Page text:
This is a recipe for Raw Jackfruit Pickle (Kadgi Nonché) that is popular in the Indian state of Maharashtra. The dish is made with raw jackfruit, salt, sugar, mustard seeds, and red chilli powder.

Raw jackfruit pickle is a popular Indian dish that is made of jackfruit. The fruit is shredded, soaked in salt water, and then mixed with spices before being cooked.

Raw jackfruit pickle (kadgi nonche). sour, sour, sour, sour, sour, sour, delectable… Summertime in Konkani homes necessitates the preparation of this dish. Curd rice, dalithoy and rice, steaming hot congee, dosas, idlis, and just about anything else. 

Pickles have long been a tradition in Konkani families. Throughout the year, we produce raw mango pickle, raw jackfruit pickle, bamboo shot pickle, hog plum pickle, bilimbi pickle, and a variety of other pickles. These spicy pickles are well with idlis, dosas, hot congee, curd rice, dalithoy rice, and just about anything else.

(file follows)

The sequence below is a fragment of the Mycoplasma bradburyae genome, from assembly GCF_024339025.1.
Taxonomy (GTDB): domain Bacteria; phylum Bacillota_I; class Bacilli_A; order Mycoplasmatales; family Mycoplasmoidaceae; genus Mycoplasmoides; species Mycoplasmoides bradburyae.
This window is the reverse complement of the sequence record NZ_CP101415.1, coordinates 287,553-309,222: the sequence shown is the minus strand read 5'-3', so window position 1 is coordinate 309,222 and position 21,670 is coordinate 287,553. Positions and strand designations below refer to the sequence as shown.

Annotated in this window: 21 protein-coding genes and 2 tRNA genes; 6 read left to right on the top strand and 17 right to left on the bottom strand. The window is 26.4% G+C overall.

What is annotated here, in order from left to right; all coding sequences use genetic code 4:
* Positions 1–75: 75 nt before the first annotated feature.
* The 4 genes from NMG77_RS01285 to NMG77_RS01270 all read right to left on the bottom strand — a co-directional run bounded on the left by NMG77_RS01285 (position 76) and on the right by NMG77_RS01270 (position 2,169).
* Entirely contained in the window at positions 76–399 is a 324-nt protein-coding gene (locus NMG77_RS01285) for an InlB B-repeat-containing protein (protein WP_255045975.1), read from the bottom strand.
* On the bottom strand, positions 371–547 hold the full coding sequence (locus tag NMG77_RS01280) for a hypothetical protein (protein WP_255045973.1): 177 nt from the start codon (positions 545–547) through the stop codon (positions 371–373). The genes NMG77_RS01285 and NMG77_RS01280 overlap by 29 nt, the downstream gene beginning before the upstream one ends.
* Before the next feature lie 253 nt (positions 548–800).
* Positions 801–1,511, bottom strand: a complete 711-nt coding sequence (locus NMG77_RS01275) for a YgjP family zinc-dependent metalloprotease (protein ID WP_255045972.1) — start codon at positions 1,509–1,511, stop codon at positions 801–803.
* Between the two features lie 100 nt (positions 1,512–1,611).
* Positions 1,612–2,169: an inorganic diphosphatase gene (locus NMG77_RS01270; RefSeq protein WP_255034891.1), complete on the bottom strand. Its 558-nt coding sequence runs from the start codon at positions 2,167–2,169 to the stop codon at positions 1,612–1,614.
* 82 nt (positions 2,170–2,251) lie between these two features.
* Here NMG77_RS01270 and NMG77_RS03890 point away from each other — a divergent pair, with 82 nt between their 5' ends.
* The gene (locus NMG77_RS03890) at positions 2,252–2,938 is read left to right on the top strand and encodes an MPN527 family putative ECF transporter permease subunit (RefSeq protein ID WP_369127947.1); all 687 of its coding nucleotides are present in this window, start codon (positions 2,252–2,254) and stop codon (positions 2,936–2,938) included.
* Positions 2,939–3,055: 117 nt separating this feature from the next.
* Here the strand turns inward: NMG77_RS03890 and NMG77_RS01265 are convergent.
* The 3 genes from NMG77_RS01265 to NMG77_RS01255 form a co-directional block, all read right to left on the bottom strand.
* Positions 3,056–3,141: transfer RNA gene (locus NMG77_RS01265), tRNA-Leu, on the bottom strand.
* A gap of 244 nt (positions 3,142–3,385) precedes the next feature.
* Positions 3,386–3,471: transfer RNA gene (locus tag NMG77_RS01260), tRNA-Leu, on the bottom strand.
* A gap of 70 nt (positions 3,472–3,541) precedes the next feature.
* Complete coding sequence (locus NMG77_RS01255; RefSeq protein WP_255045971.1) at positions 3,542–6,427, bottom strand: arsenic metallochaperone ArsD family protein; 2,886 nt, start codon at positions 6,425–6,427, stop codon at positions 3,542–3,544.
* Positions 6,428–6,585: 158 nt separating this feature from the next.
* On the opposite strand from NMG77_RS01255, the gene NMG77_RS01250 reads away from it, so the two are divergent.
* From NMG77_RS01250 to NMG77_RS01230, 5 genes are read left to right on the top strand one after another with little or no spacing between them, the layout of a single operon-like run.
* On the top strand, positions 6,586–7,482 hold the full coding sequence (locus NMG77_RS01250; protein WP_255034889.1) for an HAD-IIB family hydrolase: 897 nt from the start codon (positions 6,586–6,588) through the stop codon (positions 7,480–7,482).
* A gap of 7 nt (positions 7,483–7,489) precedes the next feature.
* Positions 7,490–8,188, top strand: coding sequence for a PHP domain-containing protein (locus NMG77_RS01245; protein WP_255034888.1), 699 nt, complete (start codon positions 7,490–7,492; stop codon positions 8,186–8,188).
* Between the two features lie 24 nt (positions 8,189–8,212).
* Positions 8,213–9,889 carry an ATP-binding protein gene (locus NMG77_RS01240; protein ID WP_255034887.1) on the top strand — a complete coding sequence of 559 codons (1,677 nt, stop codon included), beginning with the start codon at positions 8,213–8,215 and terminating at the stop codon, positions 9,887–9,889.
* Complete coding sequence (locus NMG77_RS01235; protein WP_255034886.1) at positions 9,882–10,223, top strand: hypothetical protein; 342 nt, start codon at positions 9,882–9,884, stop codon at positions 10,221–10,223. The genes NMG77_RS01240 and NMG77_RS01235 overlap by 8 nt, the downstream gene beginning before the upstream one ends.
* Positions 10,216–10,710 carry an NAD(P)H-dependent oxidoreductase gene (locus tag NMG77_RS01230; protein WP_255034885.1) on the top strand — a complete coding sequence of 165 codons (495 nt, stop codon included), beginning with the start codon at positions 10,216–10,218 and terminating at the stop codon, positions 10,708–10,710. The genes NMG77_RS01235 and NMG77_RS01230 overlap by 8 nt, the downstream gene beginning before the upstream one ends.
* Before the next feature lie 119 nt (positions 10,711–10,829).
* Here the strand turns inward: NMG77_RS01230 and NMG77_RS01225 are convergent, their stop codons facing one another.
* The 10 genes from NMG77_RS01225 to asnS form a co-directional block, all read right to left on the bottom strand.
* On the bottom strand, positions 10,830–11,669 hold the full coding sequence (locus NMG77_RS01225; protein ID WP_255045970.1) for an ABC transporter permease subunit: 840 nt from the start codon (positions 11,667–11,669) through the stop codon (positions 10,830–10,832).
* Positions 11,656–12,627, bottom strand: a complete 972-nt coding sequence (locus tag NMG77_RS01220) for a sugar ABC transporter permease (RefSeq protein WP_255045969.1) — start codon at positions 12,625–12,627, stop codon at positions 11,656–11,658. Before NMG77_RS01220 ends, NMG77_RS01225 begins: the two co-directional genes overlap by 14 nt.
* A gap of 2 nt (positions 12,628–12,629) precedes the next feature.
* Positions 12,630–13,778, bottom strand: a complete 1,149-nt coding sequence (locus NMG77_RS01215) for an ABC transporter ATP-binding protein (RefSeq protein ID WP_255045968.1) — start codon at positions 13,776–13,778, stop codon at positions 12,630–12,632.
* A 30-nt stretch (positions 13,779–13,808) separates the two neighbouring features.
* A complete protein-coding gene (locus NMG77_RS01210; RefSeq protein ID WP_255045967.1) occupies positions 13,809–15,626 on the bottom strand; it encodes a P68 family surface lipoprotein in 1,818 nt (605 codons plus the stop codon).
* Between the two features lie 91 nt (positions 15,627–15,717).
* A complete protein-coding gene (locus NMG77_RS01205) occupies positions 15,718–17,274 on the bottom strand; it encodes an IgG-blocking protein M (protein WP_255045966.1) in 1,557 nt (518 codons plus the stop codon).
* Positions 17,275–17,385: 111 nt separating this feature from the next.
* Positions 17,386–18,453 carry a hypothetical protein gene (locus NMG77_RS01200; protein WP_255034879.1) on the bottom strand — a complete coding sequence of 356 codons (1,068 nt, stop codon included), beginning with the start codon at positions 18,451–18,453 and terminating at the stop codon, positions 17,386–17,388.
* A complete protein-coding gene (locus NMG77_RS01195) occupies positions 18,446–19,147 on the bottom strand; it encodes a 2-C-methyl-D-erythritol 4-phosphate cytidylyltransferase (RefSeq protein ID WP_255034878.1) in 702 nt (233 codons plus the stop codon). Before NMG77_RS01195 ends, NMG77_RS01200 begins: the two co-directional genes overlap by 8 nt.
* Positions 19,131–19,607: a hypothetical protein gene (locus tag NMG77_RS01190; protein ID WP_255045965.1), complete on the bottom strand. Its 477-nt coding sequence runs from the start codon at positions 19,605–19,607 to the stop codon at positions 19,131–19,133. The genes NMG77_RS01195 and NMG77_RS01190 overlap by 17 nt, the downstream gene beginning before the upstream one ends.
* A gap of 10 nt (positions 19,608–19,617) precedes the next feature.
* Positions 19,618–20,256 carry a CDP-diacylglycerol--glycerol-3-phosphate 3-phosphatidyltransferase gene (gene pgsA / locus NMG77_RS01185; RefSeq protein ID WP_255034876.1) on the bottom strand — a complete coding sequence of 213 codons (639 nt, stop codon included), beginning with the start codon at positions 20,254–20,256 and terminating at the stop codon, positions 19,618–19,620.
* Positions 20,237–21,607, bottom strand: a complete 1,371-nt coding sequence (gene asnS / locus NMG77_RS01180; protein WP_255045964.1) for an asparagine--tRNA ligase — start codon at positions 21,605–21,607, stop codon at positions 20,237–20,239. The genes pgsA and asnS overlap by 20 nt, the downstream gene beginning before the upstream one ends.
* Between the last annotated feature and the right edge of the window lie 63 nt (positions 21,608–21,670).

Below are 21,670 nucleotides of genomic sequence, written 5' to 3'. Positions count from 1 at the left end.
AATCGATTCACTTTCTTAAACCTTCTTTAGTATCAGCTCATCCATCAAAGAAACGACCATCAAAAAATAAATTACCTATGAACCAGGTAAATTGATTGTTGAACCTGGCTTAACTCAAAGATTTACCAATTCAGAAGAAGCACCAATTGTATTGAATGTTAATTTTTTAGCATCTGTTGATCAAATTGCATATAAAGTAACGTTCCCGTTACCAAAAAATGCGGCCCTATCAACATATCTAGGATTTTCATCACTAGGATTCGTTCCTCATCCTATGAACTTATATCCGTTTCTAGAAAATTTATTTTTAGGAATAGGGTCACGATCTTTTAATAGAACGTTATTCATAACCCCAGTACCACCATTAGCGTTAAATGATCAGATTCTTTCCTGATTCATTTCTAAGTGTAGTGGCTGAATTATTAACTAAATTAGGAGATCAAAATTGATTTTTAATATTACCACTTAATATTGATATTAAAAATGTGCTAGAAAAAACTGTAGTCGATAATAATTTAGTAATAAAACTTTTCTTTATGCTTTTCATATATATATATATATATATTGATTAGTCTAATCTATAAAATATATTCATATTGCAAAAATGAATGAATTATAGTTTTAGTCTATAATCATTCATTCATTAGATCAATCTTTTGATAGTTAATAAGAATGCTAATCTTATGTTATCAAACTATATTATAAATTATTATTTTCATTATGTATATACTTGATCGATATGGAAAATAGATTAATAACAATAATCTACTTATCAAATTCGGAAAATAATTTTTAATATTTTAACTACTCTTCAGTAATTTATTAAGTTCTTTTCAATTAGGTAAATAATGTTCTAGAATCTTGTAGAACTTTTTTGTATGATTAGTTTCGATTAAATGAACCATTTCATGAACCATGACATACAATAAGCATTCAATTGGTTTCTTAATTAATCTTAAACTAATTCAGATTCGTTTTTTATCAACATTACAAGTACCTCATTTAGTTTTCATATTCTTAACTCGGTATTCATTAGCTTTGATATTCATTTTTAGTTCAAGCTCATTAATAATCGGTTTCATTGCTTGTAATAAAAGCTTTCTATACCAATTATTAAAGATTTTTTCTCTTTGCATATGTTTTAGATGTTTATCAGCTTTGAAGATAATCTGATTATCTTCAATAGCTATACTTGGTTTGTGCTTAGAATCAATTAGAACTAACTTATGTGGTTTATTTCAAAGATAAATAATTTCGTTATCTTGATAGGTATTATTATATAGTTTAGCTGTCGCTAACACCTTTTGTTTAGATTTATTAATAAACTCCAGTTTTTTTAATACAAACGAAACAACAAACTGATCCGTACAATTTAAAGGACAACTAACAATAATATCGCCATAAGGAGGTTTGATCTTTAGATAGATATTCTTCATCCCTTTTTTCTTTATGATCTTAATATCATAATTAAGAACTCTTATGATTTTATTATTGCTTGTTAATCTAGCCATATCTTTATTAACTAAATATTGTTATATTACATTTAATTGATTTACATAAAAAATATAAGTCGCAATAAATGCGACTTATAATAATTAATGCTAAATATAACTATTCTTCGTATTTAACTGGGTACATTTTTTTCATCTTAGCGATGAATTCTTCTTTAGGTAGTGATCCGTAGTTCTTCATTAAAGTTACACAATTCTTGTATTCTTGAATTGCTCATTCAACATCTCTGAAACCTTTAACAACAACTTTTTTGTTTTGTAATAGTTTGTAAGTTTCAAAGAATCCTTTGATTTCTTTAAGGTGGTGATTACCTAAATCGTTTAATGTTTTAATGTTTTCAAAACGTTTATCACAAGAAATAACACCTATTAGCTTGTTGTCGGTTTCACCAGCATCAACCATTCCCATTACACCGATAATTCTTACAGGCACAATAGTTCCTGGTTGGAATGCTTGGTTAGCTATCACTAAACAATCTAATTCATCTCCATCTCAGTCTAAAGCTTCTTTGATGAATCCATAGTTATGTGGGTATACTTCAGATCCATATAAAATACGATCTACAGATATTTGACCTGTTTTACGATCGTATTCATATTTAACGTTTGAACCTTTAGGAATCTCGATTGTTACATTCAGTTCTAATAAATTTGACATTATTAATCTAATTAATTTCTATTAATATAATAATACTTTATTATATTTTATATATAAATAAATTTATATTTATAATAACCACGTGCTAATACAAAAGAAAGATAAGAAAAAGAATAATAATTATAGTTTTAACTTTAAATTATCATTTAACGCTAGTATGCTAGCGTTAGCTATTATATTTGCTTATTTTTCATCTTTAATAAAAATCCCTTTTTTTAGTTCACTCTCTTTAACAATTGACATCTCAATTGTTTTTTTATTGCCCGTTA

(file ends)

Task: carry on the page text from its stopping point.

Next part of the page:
Tender raw jackfruits are used in Konkani homes to create delectable pickles known as kadgi nonche. Pickles are prepared with just raw jackfruits or with raw mangoes, bilimbi, and hog plums for added tanginess. 

When prepared properly, raw jackfruit pickle may be kept for 5-7 days at room temperature and for 2-3 months, occasionally up to a year, in the refrigerator. Raw jackfruit pickles are ready to eat as soon as they’re made. When the raw jackfruits in the pickle have a wonderful crisp bite to them, that’s when they’re ready. Raw jackfruit chunks in the pickle lose their firmness and become mushy as time passes. Raw jackfruit pickle is finest after a week or two of preparation, when the spiciness, saltiness, and tanginess of the pickle have melded together well.